Silverado Fire: More than 60,000 evacuated in Irvine, Calif., schools closed

About 60,000 residents of Irvine , Calif., were evacuated Monday after the Silverado Fire scorched 2,000 acres amid high Santa Ana winds in Orange County. Photo courtesy Orange County Fire Authority

Oct. 26 (UPI) — More than 60,000 residents of Irvine, Calif., have been evacuated after the quick-burning Silverado Fire in Orange County scorched 2,000 acres Monday.

About 500 firefighters were working on the blaze according to the Orange County Fire Authority. About 20,000 homes in Orchard Hills are in the evacuation zone and a number of schools have been evacuated or are asked to be ready to evacuate.

“The wind is making it very difficult on us, fire authority Captain Greg Barta told KNX Radio. Barta said high Santa Ana winds up to 70 mph were making it impossible to use helicopters.

“We do have crews on the ground that are attempting to construct what we call a line, which is to put hose lines and remove some of the fuel that is in the fire’s path. But it is very difficult,” Barta added.

The fire started as a brush fire about 6:45 a.m, in the Santiago Canyon Road and Silverado Canyon Road, Southwest of Silverado, according to CalFire. The fire is 0% contained.

“We are asking everyone to comply with the evacuation orders for their safety and the safety of our first responders,” Irvine Mayor Christina Shea said in a news release.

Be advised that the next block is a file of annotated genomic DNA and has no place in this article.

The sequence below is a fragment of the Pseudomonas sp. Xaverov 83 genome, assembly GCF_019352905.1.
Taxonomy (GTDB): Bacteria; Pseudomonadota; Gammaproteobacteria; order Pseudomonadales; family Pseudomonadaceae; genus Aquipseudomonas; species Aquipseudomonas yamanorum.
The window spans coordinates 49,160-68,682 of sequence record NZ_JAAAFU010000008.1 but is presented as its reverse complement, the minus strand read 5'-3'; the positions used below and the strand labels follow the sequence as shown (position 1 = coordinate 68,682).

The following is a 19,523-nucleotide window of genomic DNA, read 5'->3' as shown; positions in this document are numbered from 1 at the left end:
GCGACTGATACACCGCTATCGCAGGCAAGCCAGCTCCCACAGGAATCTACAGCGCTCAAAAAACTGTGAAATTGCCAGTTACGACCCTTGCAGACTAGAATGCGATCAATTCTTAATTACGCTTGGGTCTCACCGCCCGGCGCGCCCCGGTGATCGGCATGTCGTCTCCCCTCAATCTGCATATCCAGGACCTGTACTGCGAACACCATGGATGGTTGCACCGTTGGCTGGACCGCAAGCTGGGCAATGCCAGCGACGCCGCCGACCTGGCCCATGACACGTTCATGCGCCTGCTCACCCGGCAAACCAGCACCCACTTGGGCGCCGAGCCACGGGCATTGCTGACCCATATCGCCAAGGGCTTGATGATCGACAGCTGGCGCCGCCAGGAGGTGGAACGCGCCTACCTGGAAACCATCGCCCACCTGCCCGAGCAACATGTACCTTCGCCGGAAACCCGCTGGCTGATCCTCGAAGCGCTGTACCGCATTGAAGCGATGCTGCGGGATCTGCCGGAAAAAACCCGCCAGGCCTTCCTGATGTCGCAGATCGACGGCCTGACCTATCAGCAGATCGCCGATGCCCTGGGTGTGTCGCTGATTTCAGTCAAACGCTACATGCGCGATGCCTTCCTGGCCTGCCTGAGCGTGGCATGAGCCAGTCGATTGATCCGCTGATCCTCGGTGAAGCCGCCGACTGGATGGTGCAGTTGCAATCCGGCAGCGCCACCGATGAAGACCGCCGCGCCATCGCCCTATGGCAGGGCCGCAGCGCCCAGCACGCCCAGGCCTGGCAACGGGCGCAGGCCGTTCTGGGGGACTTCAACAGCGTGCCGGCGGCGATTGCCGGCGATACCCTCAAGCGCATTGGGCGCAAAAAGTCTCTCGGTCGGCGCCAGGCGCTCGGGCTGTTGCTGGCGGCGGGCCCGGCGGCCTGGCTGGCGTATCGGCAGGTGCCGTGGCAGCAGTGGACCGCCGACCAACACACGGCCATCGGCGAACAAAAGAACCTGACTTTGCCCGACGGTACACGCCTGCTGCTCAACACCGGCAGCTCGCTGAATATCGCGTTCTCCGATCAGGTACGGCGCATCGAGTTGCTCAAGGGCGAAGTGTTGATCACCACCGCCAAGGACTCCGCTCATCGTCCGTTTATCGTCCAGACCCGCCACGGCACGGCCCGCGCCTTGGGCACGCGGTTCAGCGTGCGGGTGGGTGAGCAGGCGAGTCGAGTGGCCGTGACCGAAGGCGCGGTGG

Most of the emergency shelters at community centers were reported to be full Monday afternoon.

California Edison, in southern California, said power was shut off for wildfire danger for 21,000 customers and that number could rise to more than 130,000, or 1% of the area’s 5 million customers.

Meanwhile, power was beginning to be restored Monday morning to about 355,000 customers in portions of 34 California counties where Pacific Gas and Electric Co. preemptively shut off power in central California. The company shut down power to about 1 million people in the Bay Area and surrounding counties as hurricane-force winds up to 89 mph swept through the region.

“In many areas, high winds and fire-critical weather will continue through Tuesday morning, so power restoration efforts cannot occur in those areas until the weather conditions improve and the fire danger subsides,” PG&E said in a statement Monday afternoon.

The state of California is under a red flag warning through Tuesday with winds in some areas gusting above 70 mph and minimum daytime humidities as low as 4%, according to the National Weather Service.


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